50:0544(75)AR - - HHS, SSA, Baltimore, MD and AFGE, National Council of SSA Field Operations Locals, Council 220 - - 1995 FLRAdec AR - - v50 p544
[ v50 p544 ]
The decision of the Authority follows:
50 FLRA No. 75
FEDERAL LABOR RELATIONS AUTHORITY
U.S. DEPARTMENT OF HEALTH AND HUMAN SERVICES
SOCIAL SECURITY ADMINISTRATION
AMERICAN FEDERATION OF GOVERNMENT EMPLOYEES
NATIONAL COUNCIL OF SSA FIELD OPERATIONS LOCALS
June 23, 1995
Before the Authority: Phyllis N. Segal, Chair; Tony Armendariz and Pamela Talkin, Members.
I. Statement of the Case
This case is before the Authority on an exception to an award of Arbitrator Ira F. Jaffe filed by the Agency under section 7122 of the Federal Service Labor-Management Relations Statute (the Statute) and part 2425 of the Authority's Regulations. The Union filed an opposition to the Agency's exception.
The Arbitrator sustained a grievance involving the design and installation of ergonomic furniture in the Agency's field offices.
For the following reasons, we conclude that the Agency has failed to establish that the award is deficient under section 7122(a) of the Statute. Accordingly, we deny the exception.
II. Arbitrator's Award
The Arbitrator issued a "stipulated" award resulting from his mediation of a dispute between the parties over the design and implementation of ergonomic work stations at the Agency's field offices. Award at 1. This award directed, among other things, the creation of a Joint Committee on Implementation and Design (JCID), comprised of three Agency representatives, three Union representatives, and one or two professional ergonomists, to monitor and review the installation of the work stations.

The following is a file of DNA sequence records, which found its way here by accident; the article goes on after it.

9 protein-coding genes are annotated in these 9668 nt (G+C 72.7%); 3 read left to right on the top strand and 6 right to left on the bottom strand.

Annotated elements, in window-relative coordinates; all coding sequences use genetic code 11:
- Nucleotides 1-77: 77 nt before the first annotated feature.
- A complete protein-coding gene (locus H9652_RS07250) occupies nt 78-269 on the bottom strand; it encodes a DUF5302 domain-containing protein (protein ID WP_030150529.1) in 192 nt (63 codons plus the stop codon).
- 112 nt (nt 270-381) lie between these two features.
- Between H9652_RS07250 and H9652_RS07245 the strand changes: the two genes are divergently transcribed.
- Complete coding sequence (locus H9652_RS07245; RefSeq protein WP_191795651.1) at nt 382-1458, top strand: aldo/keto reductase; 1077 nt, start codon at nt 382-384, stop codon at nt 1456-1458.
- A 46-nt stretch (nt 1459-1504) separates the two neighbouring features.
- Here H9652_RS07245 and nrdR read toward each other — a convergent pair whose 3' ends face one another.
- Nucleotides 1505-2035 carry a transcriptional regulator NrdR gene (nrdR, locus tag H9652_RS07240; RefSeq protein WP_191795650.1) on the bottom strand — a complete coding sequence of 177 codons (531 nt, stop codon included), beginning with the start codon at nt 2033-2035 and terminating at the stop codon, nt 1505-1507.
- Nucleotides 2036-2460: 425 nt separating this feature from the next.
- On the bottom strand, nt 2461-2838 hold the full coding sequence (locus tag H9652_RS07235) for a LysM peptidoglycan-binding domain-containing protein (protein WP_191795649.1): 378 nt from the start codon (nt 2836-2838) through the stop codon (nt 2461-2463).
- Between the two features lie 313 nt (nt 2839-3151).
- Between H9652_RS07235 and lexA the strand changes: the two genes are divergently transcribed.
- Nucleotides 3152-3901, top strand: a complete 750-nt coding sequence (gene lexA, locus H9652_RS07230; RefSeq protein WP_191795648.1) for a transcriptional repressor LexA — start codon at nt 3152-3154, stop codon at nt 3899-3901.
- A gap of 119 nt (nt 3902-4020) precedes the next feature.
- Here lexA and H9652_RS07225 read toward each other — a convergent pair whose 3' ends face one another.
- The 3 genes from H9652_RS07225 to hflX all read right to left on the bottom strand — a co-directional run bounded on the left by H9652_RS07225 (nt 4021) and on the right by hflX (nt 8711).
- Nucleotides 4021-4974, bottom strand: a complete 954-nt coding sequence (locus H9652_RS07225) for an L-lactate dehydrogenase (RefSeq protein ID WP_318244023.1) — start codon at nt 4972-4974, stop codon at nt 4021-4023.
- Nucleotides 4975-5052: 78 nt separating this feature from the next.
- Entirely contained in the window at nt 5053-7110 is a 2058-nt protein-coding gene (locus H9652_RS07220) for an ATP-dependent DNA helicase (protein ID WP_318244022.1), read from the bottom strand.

Disagreements over implementation of this initial award led the parties to return to the Arbitrator for further clarification. Consequently, a second stipulated award was issued. According to this award, the parties agreed that a function of the JCID was "to conduct site visits . . . to ensure that the design and installation of the ergonomic systems furniture [was] proceeding as agreed." Id. at 4. The Arbitrator stated that the site visits were appropriate "to review prototypes built by potential vendors of systems furniture; the purpose of these visits [was] to provide the Union with current information about these vendors['] proposals and to allow the Union the opportunity to provide input and advice which [could] be considered by the Agency in making the procurement decisions." Id. at 5.
A. Agency's Contentions
The Agency contends that the award violates 41 U.S.C. § 423(b)(3), which governs the conduct of a Federal procurement.(1) Specifically, the Agency maintains that the furniture prototypes referred to in the award constitute "proprietary" or "source selection" information, within the meaning of 41 U.S.C. § 423(p)(6) and (7) respectively.(2) The Agency further claims that because such procurement information can only be disclosed to persons "authorized" by agencies to receive it, the joint site visits are precluded by law.
B. Union's Opposition
The Union contends that 41 U.S.C. § 423(b)(3) does not explicitly restrict its access to procurement information. The Union argues, in this regard, that the Agency has failed to establish that it is unable to authorize the disclosure of such information to the Union.
IV. Analysis and Conclusions